Of all of the world’s notable establishments named after a Harry one pre-dates them all and as an almost obvious result it is reputed to be the oldest cocktail bar in Europe. 


In 1922 the bar’s former bartender Harry MacElhone took ownership of “The New York Bar” after its original founder—the superstar jockey Tod Sloan—had been forced to sell on account of a lavish bon-vivant lifestyle that his retirement income couldn't support.  Sloan had opened the bar in 1911 after reputedly transporting the interiors from a bar in Manhattan.  In an interesting side-note Ernest Hemingway, whose name and legacy features heavily with the bar, not admittedly unusual for bars in Paris, was apparently inspired by Sloan when we wrote his early short story “My Old Man". The most noted establishment in the story is the Cafe de la Paix—which is itself still just around the corner from Harry's—but I digress!  Upon taking ownership Harry added his name to the bar’s title.   In 1924, as part of a response to an article written by Odd MacEntyre, perhaps the most widely-read newspaper reporter in the world at that time, Harry set up the International Bar Flies (I.B.F.) a jovial international drinking association that still hasn't enlisted me as a member.  Odd MacEntyre was chartered member number 1 with many other noted journalists being listed as early founders too.  For anyone interested in clever marketing moves this could be a key reason for the bar’s great lore and storied foundations.


It’s not hard to imagine upon visiting today that Harry’s remains much as it was at that first meeting of the I.B.F in 1924.  In order to maintain a bar for over a century a place needs to meet with a certain amount of success.  One of the common outcomes of such success is that at some point as time passes, particularly during periods obsessed with innovation or the new, many establishments will undergo a renovation in an effort to maintain the run.  Harry’s has somehow resisted this and instead is as focussed as ever on simply satisfying the most eternal needs of anyone seeking a stiff drink.  In doing so, in keeping with the spirit of a achieving a desire to create a genuine New York bar in Paris by literally transporting the interiors of a New York bar to Paris, there is a rare honesty and integrity about the place.  If ever an establishment could have been said to have been blessed with the patina of age as a result this Harry’s is it.  Cracked leather boxing gloves worn by boxing legend Primo Carnera suspend from a brass monkey below the antique textured ceiling.  Collegiate crests, old bank notes and long-ago framed cartoons grace the oak panelled walls.  Signed baseballs decorate the bar.  Above all the place feels convivial.  By contrast, many of the most lauded bars in the world reside in renowned 5-star hotels (for obvious reasons).  In these venues the polish and perfection of the hotel can if you're not well dressed (heaven forbid) leave you feeling dishevelled.  These alternatives can inevitably have a sense of exclusivity about them and (for some) such perfect refinement can be uncomfortable—Harry's however is a place that you could take anyone and because of this you’ll inevitably meet everyone.  As a result, like many, I’ve passed hours at that bar engaged in friendly conversations with people from all walks of life from all over the world.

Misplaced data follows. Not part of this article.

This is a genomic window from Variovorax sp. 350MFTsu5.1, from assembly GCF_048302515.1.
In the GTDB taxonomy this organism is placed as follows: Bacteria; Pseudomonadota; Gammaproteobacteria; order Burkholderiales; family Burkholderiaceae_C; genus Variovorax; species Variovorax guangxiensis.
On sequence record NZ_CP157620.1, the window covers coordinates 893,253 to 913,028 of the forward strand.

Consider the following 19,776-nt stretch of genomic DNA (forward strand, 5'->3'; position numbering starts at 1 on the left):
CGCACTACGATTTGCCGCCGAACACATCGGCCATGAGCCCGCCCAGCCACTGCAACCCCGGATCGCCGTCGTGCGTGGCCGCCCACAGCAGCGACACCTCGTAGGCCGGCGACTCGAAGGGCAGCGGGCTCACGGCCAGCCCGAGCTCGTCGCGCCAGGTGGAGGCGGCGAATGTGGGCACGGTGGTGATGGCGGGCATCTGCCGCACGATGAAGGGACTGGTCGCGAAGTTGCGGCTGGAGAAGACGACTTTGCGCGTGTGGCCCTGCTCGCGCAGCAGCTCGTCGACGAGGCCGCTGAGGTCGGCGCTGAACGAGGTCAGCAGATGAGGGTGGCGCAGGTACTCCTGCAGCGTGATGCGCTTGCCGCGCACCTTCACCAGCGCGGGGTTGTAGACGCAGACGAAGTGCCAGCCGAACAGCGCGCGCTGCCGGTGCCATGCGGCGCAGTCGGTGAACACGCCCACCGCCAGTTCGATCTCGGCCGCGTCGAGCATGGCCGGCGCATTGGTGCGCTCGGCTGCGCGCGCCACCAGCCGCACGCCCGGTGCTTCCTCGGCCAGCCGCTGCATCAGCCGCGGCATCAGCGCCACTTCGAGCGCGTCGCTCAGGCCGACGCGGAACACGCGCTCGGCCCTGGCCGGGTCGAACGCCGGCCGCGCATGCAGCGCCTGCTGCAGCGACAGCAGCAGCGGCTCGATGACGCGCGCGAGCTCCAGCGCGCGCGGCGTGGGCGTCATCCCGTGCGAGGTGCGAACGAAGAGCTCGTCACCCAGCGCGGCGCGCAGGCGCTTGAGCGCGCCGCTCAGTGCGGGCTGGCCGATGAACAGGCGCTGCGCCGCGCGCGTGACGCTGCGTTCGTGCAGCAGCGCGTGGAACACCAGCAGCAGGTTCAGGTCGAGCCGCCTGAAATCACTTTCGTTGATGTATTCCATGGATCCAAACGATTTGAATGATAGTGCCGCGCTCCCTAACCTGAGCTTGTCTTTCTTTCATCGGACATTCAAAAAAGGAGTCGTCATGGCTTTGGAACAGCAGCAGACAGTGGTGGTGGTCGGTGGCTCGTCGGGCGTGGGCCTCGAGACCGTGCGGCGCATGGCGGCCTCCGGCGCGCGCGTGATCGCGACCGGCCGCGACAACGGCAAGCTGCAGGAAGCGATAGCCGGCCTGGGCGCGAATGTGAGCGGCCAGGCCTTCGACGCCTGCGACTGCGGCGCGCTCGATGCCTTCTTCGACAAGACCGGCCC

In line with the overall ambiance the drinks have an unbridled honesty about them too.  There is no glitz or performance to the cocktail making here.  Subject to where you’re seated one of the white-aproned bartenders will often write down your order and pass it to Gilles who will assemble your beverage with no flair other than an experienced hand (and so it should be—Gilles reputedly joined Harrys in 1984).  The drinks here pre-date the mixology craze or the obsession with craft gins.  Whereas many bars now seek out the newest niche ingredients for their cocktails that approach is an anathema to the enduring spirit of 5 Rue Daunou.  If you want to drink the world’s classic cocktails as they would have been served when originally created then come to Harry’s.


In todays cocktail experience, if almost everywhere else wants to be perfectly airbrushed Vogue cover photo, Harry’s New York Bar is perfectly content to be an original Cartier-Bresson.  It remains one of the world's greatest bars as a result and will continue to be where generation after generation continues to lose itself in honest good cheer.

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